Buy This Issue
The Weekend Neos Kosmos : 22 December 2018
DIGITAL.NEOSKOSMOS.COM THE WEEKEND NEOS KOSMOS | SATURDAY 22 DECEMBER 2018 25 SPORT How Johnny Koutroumbis’ Greek Orthodox faith got him through his recent cancer scare CON STAMOCOSTAS After a stellar 2017-18 ALeague campaign, Newcastle Jet rising star Johnny Koutroumbis had the world at his feet. His second season as a professional saw him score his first ever goals helping Newcastle to of their best A-League campaigns culminating in a home Grand Final against Melbourne Victory. However, on the eve of the 2018 -19 A-League season the 20-year-old found a lump in his neck and was side-lined indefinitely after he was diagnosed with Stage 1 thyroid cancer. Only six weeks after surgery Koutroumbis was given the all clear to return to the Jets and the 20-year-old believes his faith is a major reason why he has recovered so quickly. "I'm a big believer in God, I'm Greek Orthodox due to being raised like that," he told Neos Kosmos. "I felt like it was a godsend that the lump did form instead of not forming which could've ended up being worse. So the doctors caught it early because the lump formed. That's why I say it's a godsend because that type of cancer doesn't always show up as a lump." Koutroumbis says being back in training with his Newcastle Jets teammates over the last month has helped him move forward. "They were a really big help in the recovery process and at the same time on the mental side as well," he revealed. "I had Lawrie McKinna (Newcastle Jets CEO) come in twice to see me at hospital as well as the players and the staff. "I don't like to be side lined. It's pretty frustrating even when I am injured. But you've got to have that mental strength to think you can come back stronger. That this is just a small hurdle in life that you can overcome and you have to get back out there." Johnny Koutroumbis Koutroumbis' family is based in Adelaide and he revealed that their support was also important during the ini- tial stages of his diagnosis. "A few days before the surgery and all the way throughout until I got home from hospital my mum and dad where there," he says. "So they took time off work to came up to Newcastle and two days after I got out of the hospital my girlfriend came up. "They helped throughout the whole experience, bringing me food and my clothes. Basically helping me when I was down. They were very supportive and they helped get me back on my feet quickly." After going through a health scare like that Koutroumbis says he has a new outlook on life. "You try and not to take life for granted," he says. "I sat in the hospital for a good week and a half and started to think about people that have conditions and disabilities that are much more severe and worse than what I have. "Because I'm so young I've got my whole life ahead of me. You can't just live in the past, so you have to move on from these things" A-League not in the healthiest state says Papastergiadis The chairman of South Melbourne’s bid cast serious doubt towards the decision making process for the expansion In the wake of South Melbourne's failure to claim one of the two licenses that would allow them to participate in the A-League, the head of the club's effort Bill Papastergiadis was featured on the "Morning with Brett Phillips" radio show. Papastergiadis pointed out that his club ticked out all the boxes that the Football Federation of Australia (FFA) set as requirements towards all clubs participating in the expansion process (training facilities, youth club, sponsorship, followers and a stadium) and contrary to popular belief, he and his team were confident up until the very end of the procedure that they would be the ones selected to play in the top ranks of Australian Football. He added that he didn't comprehend the way with which the final decision was made "Considering our bid, we should have been at the top, we should have been selected. So I've had difficulty di- gesting how the decision was made. I've had difficulty understanding the role of other participants outside of the bidders in whatever decision might have been made. And I think that, for the purposes of the game going forward and because it is not in the healthiest state as we see in terms of viewership numbers and also attendance numbers, it requires transparency and an open process towards all of the bidders to ensure that they continue to contribute to the game." When asked if he believes that he is fighting a losing battle, considering the former national Soccer League (NSL) clubs are becoming a thing of the past and no longer have a place in the way things are moving forward within the sport in Australia, Mr Papastergiadis offered an alternate point of view: "I think it'll be the opposite. Even though the club is struggling at the moment South Melbourne will eventually reach the A-League, since that’s where they belong, according to Bill Papastergiadis. because of the current model, the franchise model itself has only been partly successful. 14 years subsequent to when the A-League was set up, we're now in a situation where average attendances are plummeting, viewership on Foxtel is certainly not healthy and there is a desire from the supporters and the spectators, whether they're supporters of South (Melbourne) or not, for real derbies with real clubs. For clubs with history, with passion, and clubs that can drive interest, whether you love them or you hate them, and that's what sport is about. It's about true, competi- tive tension among clubs that are existing and real. I believe they're the only ones that can bring that to a competition." In closing, Mr Papastergiadis stressed the need for a second division and relegation/promotion in order for competition between teams to increase.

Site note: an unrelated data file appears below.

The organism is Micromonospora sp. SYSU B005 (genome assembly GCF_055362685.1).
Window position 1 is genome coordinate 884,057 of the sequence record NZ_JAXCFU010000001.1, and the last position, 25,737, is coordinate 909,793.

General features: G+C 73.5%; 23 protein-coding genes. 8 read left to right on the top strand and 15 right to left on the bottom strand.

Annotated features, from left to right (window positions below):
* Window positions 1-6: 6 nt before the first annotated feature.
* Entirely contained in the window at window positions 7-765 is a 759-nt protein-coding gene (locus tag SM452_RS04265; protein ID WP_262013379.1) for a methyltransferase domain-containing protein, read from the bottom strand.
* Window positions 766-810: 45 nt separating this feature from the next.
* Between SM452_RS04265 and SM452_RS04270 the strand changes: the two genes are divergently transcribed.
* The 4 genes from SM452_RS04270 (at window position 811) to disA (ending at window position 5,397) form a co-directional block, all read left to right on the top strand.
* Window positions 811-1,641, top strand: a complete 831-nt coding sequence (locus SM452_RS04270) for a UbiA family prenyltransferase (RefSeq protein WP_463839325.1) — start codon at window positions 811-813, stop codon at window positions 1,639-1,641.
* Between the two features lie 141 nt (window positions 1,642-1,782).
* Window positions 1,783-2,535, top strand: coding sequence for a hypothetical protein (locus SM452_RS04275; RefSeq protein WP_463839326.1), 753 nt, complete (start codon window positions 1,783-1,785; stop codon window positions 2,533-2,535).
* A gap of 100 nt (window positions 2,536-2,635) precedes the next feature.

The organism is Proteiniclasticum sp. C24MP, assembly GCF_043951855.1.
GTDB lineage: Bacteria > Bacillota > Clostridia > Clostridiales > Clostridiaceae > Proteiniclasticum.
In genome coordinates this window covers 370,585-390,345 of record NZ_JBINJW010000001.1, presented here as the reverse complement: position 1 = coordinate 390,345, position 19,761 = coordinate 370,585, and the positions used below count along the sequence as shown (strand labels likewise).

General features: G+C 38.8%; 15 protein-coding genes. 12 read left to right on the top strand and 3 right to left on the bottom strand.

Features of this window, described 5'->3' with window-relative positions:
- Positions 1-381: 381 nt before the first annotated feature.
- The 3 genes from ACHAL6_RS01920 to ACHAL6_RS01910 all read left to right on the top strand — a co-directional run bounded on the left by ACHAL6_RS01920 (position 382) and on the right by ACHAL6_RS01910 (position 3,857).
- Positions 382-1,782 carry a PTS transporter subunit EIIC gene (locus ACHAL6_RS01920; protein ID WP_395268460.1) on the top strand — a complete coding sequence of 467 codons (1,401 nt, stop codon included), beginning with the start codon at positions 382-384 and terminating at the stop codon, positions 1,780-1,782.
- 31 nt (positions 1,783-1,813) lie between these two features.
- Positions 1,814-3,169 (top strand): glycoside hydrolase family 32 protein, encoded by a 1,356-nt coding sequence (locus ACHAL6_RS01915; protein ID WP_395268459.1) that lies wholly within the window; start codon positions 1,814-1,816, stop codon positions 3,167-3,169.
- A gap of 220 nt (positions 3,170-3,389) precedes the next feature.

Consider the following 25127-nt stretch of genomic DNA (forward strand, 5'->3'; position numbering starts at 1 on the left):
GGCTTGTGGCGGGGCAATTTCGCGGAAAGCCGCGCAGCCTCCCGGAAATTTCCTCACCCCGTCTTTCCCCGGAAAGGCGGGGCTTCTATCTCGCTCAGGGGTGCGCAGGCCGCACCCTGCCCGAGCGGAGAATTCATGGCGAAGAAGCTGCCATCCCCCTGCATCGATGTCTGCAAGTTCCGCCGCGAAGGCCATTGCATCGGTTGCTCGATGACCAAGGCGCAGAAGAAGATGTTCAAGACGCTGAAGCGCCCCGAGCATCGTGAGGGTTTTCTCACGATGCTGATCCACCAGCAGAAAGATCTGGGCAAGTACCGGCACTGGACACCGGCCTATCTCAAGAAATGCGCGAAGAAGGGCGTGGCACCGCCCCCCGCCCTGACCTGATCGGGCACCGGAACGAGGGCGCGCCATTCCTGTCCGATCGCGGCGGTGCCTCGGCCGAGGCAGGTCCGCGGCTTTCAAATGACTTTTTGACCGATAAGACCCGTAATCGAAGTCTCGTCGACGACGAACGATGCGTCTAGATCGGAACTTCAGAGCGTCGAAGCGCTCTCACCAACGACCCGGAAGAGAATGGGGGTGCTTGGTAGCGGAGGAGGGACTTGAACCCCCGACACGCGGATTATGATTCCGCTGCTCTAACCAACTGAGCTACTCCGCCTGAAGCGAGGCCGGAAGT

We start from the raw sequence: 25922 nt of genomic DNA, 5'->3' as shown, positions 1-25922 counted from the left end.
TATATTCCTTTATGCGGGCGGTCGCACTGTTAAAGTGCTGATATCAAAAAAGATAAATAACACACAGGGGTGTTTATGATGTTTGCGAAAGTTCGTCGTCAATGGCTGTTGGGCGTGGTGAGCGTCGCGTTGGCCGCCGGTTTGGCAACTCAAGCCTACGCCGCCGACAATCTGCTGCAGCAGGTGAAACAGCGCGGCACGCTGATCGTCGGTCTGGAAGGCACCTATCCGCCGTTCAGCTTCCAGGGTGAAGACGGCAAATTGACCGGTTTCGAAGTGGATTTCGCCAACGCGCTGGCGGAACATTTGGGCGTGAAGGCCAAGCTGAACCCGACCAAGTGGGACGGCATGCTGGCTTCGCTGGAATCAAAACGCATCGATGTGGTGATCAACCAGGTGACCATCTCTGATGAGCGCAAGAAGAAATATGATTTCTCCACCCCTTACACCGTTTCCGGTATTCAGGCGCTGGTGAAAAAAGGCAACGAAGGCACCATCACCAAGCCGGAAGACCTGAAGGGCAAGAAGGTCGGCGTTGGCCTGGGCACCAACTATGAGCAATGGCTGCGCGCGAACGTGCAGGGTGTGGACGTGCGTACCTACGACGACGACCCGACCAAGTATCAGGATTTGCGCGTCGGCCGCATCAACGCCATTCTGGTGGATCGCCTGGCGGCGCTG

15 December 2018
05 January 2019